Rev. L. Althouse
November 19, 2006
Background Scripture: 2 Chronicles 36:15-21; Psalms 137. Devotional Reading: Proverbs 1:20-33.
In Sunday School a little boy defined a “prophet” as ”someone who isn’t appreciated until he is dead.” While there is more to the meaning of the word than that, his definition is not far off the mark. In the Bible, it is abundantly clear that God’s prophets were about as popular as tax collectors or snake oil purveyors.
They were strange, seemingly possessed people who appeared to be bent upon disturbing the peace. Their messages were usually negative, accusatory and unpatriotic, even treasonous. The prophets of God were always prodding them to become something else - a “something else,” which they imagined they already were.
But, “The Lord…. sent persistently to them by his messengers, because he had compassion on his people… but they kept mocking the messengers of God, despising his words, and scoffing at his prophets, ‘til the wrath of the Lord rose against his people…” (vs. 15,16)
Perhaps we cannot understand how these people could have so persistently ignored the prophetic message - until we consider whether we might be equally as unreceptive today.
God met their obstinacy with divine patience until, at last, the people were saddled with the consequences of their behavior. When the Babylonians (Chaldeans) invaded Judah, God did not intervene in the horrible destruction of Judah. He is unbelievably merciful and forgiving, but that does not mean that he will absolve us of the consequences of our own folly. I believe God has forgiven our country of the terrible sin of slavery that prevailed here for three centuries, but we are still paying the consequences of our national sin.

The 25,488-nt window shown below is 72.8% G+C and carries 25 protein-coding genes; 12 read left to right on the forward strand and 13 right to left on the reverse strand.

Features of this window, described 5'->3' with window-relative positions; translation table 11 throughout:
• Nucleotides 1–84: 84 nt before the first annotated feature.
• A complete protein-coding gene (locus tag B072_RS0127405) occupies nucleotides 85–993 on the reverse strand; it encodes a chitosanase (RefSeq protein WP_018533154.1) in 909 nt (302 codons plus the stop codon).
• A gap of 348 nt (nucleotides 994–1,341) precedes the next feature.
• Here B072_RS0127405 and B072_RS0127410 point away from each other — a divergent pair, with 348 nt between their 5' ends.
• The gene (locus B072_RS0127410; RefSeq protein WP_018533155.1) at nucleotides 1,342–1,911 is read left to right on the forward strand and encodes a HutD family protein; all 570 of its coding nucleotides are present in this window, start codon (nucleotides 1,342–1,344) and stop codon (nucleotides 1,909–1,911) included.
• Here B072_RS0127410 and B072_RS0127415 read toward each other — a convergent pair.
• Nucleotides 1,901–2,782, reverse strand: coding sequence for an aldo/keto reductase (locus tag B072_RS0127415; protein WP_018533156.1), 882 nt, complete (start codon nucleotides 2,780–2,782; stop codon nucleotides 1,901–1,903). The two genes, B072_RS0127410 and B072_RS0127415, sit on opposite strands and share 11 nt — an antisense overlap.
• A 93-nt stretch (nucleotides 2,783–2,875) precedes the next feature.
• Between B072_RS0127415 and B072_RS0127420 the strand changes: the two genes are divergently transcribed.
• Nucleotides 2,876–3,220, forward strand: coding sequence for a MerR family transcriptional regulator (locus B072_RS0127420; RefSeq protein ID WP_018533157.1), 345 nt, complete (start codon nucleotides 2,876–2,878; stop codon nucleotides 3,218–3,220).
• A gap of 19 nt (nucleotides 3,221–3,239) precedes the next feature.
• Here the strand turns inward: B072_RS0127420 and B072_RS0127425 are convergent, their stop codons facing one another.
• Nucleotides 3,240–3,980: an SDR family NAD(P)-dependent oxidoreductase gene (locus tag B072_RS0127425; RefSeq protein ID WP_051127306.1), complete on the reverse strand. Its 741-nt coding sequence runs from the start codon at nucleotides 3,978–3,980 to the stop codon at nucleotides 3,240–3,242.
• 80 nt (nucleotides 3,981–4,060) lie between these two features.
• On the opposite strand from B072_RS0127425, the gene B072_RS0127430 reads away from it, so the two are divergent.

The picture of the captives in Babylon in Psalms 137 is that of a people who are now realizing the price they are paying for ignoring God’s prophets. The “waters” of which the Psalmist speaks are probably the irrigation canals that connected to the Tigris and Euphrates rivers. Sitting on the ground was the normal posture for mourners in the ancient East. This is a psalm of mourning, of remembering what they had lost.
It is also a scene of humiliation, for their captors are taunting them to “Sing us one of the songs of Zion!” But the exiled Jews cannot bring themselves to sing: they have hung their harps on willow trees and protest, “How shall we sing the Lord’s song in a foreign land?” (Ps. 137:2,4)
All their songs are about Jerusalem and Judah. The remembrance of what they have lost is great enough without singing of a joy they once ignored and now can no longer feel.
Suddenly, the spirit of Psalm 137 changes radically: the honest prayer of sorrow and remorse of verses 1 to 4 becomes a startling utterance of three curses. The first of these is a self-curse: “If I forget you, O Jerusalem, let my right hand wither! Let my tongue cleave to the roof of my mouth, if I do not remember you, if I do not set Jerusalem above my highest joy.” (vs. 5,6)
We can understand and even appreciate this vow, even though it is so extreme.
But each of the next two curses is for many of us a turn-off. They ask God first to curse Edom because the Edomites threw their lot with the Babylonians in the defeat and exile of Judah. We can understand their bitterness, even if we do not go along with their vengeance. But not the vitriol of the third curse: “O daughter of Babylon, you devastator! Happy shall he be who requites you with what you have done to us! Happy shall he be who takes your little ones and dashes them against a rock!” (vs. 8,9)
While we might understand the suffering behind that curse and, while we may give the Psalmist credit for being honest with God in his prayer, we cannot help but recognize with the late Dr. Samuel Terrien, that “The Psalmist stands very far away from Jesus, who commanded, ‘Love your enemies, bless them that curse you, do good to them that hate you.’” (Mt. 5:44)
This farm news was published in the Nov. 15, 2006 issue of Farm World, serving Indiana, Ohio, Illinois, Kentucky, Michigan and Tennessee.